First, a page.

Marine Electronics - Holiday Bytes

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Gadgets for messing around in boats

Marine Electronics - Holiday Bytes
Marine Electronics - Holiday Bytes

As Ratty from Wind in the Willows famously said "there is nothing — absolutely nothing, half so worth doing as — simply messing around in boats", and with summer holidays approaching most of us are planning a few coastal cruises or perhaps charter trips farther afield. I’m particularly looking forward to showing my English niece around our glorious Sydney Harbour on the yacht and then giving my kids a workout on the paddles during some kayak camping.

All this planning of course is a great excuse for us blokes to talk gadgets and it’s by no means restricted to just us. "Dad, I really need the new iPad Mini for Christmas, and remember it’s my birthday then as well," urges daughter. Mmm… thinks dad, what’s wrong with the iPad 3 only recently bought for the family? Daughter does have a point though — along with the three million who’ve bought it since its launch last month — as the new 7in iPad is a nimble tablet that fits in the hand (53 per cent lighter and 23 per cent thinner than its 10in big brother) yet has all the benefits including screen resolution of the iPad2. The entry model sells for $379 but well above the sharp pricing of the $199 Nexus 7, Amazon Kindle Fire HD, and Nook HD.

Capturing the moment has also never been easier and the Olympus Tough range remains my favourite rugged camera, with the latest version now offering full HD video. The Olympus Tough TG-1 ($320) can be taken down to 12m and is reputedly much faster than its predecessor. But even more impressive are the new features — an electronic compass, a manometer and inbuilt GPS; however the latter has been accused of reducing the legendary battery life.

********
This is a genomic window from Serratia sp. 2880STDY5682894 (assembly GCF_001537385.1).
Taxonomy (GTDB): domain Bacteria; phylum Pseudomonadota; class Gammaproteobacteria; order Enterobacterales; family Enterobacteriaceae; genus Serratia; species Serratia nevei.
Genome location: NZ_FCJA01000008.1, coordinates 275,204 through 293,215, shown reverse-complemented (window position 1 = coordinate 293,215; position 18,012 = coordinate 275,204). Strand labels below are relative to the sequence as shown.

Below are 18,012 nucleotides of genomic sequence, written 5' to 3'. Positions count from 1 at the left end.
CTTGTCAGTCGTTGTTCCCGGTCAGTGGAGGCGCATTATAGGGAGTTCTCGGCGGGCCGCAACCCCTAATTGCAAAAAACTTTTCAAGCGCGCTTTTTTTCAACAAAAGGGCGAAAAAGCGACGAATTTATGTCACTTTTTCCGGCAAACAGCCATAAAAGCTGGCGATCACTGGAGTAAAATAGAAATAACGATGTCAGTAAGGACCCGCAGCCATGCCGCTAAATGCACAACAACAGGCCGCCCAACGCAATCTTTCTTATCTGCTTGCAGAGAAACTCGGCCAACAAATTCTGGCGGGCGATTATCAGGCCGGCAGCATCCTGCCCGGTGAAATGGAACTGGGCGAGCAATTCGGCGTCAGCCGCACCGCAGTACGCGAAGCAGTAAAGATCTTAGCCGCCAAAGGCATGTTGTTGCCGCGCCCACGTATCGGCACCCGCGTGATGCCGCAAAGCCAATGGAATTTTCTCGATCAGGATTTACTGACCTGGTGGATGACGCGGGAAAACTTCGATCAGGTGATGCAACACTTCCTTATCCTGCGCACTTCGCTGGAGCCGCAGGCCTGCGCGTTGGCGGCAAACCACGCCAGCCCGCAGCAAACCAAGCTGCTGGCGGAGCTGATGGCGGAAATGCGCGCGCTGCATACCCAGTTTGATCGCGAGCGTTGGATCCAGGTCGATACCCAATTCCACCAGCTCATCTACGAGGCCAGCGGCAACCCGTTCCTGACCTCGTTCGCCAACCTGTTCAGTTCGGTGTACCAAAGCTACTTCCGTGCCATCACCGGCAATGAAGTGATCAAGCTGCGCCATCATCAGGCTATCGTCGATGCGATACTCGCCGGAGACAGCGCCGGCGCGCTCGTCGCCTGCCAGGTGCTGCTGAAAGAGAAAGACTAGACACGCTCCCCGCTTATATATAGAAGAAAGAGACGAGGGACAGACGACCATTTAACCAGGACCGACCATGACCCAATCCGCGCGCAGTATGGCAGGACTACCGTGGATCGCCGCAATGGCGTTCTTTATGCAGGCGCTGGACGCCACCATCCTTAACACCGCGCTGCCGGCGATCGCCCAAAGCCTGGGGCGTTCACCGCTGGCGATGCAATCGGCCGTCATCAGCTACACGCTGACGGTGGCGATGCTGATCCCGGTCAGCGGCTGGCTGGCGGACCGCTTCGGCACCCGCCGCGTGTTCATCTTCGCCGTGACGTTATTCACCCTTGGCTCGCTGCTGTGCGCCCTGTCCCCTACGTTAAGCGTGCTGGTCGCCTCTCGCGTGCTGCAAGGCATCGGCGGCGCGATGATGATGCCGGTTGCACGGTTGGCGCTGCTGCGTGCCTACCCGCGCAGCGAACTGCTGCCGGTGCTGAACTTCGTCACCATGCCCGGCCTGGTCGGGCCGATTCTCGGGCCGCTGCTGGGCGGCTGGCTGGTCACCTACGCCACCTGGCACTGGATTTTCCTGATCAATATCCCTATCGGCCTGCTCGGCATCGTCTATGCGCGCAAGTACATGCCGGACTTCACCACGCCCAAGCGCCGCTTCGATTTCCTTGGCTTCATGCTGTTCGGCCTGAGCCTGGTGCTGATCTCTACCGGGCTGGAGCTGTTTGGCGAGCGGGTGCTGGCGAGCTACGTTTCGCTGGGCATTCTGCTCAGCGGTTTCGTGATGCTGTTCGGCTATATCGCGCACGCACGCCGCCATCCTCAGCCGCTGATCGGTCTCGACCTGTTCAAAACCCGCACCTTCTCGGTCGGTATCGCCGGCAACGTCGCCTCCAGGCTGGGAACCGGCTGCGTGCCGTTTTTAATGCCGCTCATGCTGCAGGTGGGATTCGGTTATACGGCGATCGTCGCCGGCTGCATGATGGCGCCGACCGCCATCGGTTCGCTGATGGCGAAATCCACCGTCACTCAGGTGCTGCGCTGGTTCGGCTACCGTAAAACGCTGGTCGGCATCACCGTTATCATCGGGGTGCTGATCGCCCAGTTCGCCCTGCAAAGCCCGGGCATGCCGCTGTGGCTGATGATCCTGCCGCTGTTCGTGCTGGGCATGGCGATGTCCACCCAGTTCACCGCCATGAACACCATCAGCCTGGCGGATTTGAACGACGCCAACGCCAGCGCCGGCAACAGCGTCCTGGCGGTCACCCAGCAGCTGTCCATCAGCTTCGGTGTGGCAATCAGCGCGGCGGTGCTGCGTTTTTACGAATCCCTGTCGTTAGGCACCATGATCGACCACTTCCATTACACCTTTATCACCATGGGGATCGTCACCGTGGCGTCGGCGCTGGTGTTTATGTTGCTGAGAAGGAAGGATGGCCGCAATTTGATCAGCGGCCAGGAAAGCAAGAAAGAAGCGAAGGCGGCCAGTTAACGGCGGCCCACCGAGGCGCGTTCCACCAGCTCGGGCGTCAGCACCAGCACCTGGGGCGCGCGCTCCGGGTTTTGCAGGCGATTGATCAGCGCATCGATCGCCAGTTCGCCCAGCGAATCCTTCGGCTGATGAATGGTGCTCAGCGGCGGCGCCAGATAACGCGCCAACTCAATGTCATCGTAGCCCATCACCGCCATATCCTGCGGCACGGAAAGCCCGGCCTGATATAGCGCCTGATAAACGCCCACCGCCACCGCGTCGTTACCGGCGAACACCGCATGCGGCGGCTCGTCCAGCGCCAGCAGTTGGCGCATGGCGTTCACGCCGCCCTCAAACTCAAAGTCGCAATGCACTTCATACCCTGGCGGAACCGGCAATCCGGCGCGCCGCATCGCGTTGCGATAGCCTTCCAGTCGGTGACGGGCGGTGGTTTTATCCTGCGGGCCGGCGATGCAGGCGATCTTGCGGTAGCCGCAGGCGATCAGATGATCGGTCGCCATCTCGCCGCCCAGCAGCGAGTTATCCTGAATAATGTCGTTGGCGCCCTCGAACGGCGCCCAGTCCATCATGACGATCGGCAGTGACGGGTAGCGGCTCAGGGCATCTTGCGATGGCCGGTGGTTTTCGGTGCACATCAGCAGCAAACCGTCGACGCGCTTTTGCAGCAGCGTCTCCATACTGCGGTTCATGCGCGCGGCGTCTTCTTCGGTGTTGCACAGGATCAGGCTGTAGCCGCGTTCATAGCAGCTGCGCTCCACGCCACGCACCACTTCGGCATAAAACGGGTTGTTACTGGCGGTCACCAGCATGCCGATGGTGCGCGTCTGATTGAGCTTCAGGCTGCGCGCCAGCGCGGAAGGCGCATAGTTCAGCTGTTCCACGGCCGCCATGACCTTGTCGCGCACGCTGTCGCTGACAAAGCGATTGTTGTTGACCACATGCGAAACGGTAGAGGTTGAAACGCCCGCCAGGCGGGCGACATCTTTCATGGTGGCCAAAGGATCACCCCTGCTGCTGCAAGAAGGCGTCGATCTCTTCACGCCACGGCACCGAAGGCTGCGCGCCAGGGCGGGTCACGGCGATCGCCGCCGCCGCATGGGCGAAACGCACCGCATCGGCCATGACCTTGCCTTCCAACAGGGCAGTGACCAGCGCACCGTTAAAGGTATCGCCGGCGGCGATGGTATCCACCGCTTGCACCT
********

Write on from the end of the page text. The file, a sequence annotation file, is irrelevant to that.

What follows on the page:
For hardcore video footage from the foredeck or other rugged spots the latest GoPro Hero3 would be very welcome in my Christmas stocking — I hope the wife reads this — as it now comes with a remote wireless control, so no more mast climbing for yours truly to operate it!

Another item for the electronic grab bag is a handheld GPS — something that solo yachtsman Glenn Ey should have packed for emergency use after his 11m yacht Streaker was rolled by a rogue wave and dismasted off the NSW South Coast in October. The 44-year-old sailor’s GPS failed, causing him to lose position so badly that he thought he was near the coast when actually 520km east of Sydney. Handheld GPS such as the entry-level Garmin GPS 72H sell for only $189 and offer 18 hours battery life.

Using a handheld for waypoint plotting and chart reading requires a bigger screen and the versatile Garmin Montana 650T justifies its high price of $799 by having multiple uses — I take it on the kayak, the motorbike and on the boat as it has good charting capabilities. The downside of course is battery life compared with a smaller-screened unit.

Returning to Glenn Ey’s dismasting, he also made the near fatal mistake of not registering his EPIRB (a GME MT400 with inbuilt GPS) with AMSA. For the emergency bag and your pocket a personal locator beacon — which should also be registered — is a wise choice. I noticed that BIA Boating are selling the ACR ResQLink for $399 and that’s well worth the money.

Staying in touch isn’t cheap but satellite phone plans are becoming more bearable and the Iridium Extreme that we used onboard the other month in the Gulf of Carpentaria does the business. The Iridium Extreme ($1500), also known as Iridium 9575, offers global satellite coverage in a toughened handset. Despite not being immersible the unit is water resistant to IP65 and has data speeds of 2.4kbps when used with Onsatmail, making it useful for email and GRIB weather maps.

Another handy device is the new Yachtphone. It floats, is shockproof and can be left in the grab bag for eight months under charge, while offering 200 hours of standby time. A hand-crank option is also available so that you can use your phone even if your battery is dead and it also has an FM radio in it. Certainly worth the $99 for the starter pack that includes talk time — as long as you have GSM coverage of course.

Top photo and below: Messing about on the water is what summer boating is all about; just bring a few gadgets to ensure it goes smoothly.

The iconic GoPro is available now with wireless and is smaller — $468 from Johnny Appleseed.

The iPad Mini screen is 7.9in, which is big enough to run charting software while easily fitting into your hand.

The latest Olympus Tough camera now has inbuilt GPS.

Remember to register your PLB.

The large touchscreen allows easy waypoint plotting and the Garmin Montana 650T is preloaded with topography maps, good for all kinds of summer adventures.

Iridium’s Extreme 9575 sat phone sells for $1500 and sends data at 2.4kbps along with preformatted messages. For more info, phone AST on 1300 660 084 or visit

From Trade-a-Boat Issue 434, Dec-Jan 2013. From Bright Sparks column by Kevin Green. Photos by Kevin Green; Apple; Ast; Garmin; Gopro; Olympus.


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